HALLOWELL — The Planning Board has come under fire lately, but Mayor Mark Walker said they’re just doing their job.

“Being on the Hallowell Planning Board is a difficult job, and like many in city government, it’s thankless,” Walker said during an interview at his law office. “There is a lot for them to know.”

Walker brought up making changes to the board during last week’s council meeting largely because of the upcoming Stevens School project, which city expects will prompt ordinance amendments and changes to the special district at the 54-acre site.

“We have 54 acres now in private hands and there’s going to be a lot of things going on up there, and many of those things are going to have to go before the Planning Board,” he said. “We need to give the Planning Board the tools to make their decisions, and that includes training.”

According to Walker and longtime board member Jane Orbeton, there used to be several training sessions attended by members over the years, including training related specifically to historic districts. Orbeton attended one years ago, and Walker, who said he hasn’t been to a Planning Board meeting in years, was unaware that its members lack training once considered routine.

“We have failed the Planning Board as a council and city in their efforts to do the best jobs and to make the best decisions,” Walker said. “I really want them ready to make good and sometimes prompt decisions.”

Walker and Orbeton said several, if not all, of the Planning Board members will attend a June 2 training event by the Maine Municipal Association. Eric Conrad, director of communication and educational services for the organization, said board training is especially valuable because municipalities have to follow so many laws.

“It is one of our bread-and-butter workshops and one of our most popular,” Conrad said. “We probably train 400 to 500 planning board members yearly.”

Conrad said one of the common things planning board members need to understand is their roles, which he said are more complicated than they seem.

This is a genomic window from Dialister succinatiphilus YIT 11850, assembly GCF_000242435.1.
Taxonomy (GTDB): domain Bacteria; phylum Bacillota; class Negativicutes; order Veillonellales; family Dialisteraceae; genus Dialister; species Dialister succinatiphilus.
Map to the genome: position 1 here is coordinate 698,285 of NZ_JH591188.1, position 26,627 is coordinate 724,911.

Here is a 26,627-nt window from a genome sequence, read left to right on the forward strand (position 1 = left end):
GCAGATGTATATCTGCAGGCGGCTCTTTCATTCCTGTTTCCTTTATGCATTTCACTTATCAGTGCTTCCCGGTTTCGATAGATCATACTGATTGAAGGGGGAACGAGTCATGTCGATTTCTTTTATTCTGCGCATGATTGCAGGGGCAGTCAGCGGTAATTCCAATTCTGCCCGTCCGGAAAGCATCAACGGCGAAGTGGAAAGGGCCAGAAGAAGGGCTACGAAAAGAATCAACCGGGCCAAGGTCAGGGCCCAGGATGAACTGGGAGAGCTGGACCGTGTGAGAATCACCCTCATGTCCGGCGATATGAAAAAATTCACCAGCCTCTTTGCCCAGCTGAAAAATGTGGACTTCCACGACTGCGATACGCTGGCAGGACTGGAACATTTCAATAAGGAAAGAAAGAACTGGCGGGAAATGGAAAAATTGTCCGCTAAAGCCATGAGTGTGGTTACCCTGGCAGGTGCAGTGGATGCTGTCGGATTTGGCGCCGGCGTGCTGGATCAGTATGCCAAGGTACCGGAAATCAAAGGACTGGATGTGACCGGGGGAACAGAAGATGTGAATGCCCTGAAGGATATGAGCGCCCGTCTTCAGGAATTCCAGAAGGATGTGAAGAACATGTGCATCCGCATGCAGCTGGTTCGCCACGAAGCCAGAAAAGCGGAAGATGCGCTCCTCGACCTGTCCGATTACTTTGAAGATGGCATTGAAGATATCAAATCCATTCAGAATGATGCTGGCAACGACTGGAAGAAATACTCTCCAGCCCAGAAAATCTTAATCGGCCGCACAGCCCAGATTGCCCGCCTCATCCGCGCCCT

Alison Nichols, an Augusta Planning Board member since 2005, said there is a huge learning curve, especially when it comes to dealing with the public.

“It’s difficult to feel comfortable expressing your opinion,” Nichols said. “Members of the community can be very angry at what you’re doing, discussing and deciding, so it can be very intimidating.”

Nichols said often neither the applicant nor the neighbors are happy with a Planning Board decision, but that doesn’t mean the decision was a bad one.

“When both sides don’t leave 100 percent happy, it means you’ve given something to both sides that you felt was fair,” Nichols said. “You can’t avoid it, and you try not to take it personally.”

Over the last several months, the Hallowell Planning Board has reviewed applications to demolish a building along Water Street, to expand and add to the Quarry Tap Room and to relocate the entrance to the Liberal Cup restaurant. None of those applications was heard and voted on in one meeting, because the Planning Board needed additional information, the application was lacking certain specifics, or both.

In the case of the demolition of 226 Water St., developer Steve Hammond’s attorney, Walter McKee, made his case before the board three times before the board voted down the plan, only to see its decision reversed by the Board of Appeals a few weeks later. McKee declined to comment.

Walker said he’s heard from several people about having to come back to multiple meetings, which delays the start of any project by at least a month. He said if an applicant has a plan that is presented and is complete, the board can make an appropriate decision.

“We’ve had this come up in the last several months about how does the public know what they are supposed to present to the Planning Board,” Walker said. “For the general public, we should have some sort of application packet to tell them what they need.”

Walker said attendance also has been a factor in some of the difficulties the Planning Board has had recently. There is an absence at every meeting, and sometimes two or three; so the alternates, who Walker said are expected to attend each meeting, should be ready.

“If those absences continue and are seemingly permanent, then we are going to have to have a new member,” Walker said. The city is anticipating a lot of activity in the coming months and years regarding the Stevens School site, so Walker is looking for someone with a specific background.

During the May council meeting, Dan Davis was appointed as an alternate, though he may get moved up to a permanent spot should one come open. Davis is familiar with the regulatory process and building codes, Walker said, which is a “unique skill set that we are very fortunate to have access to.”

The Planning Board’s next meeting is scheduled for Wednesday, when it will review three historic district certificates of appropriateness. Walker said several of the new Planning Board members don’t have much experience dealing with the historic district.

“We have a unique historic district and a very active historical society (Row House),” Walker said. “So I think the time is now to have some discussion on how to handle businesses or homeowners that have property in the historic district.”

Jason Pafundi — 621-5663

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Twitter: @jasonpafundiKJ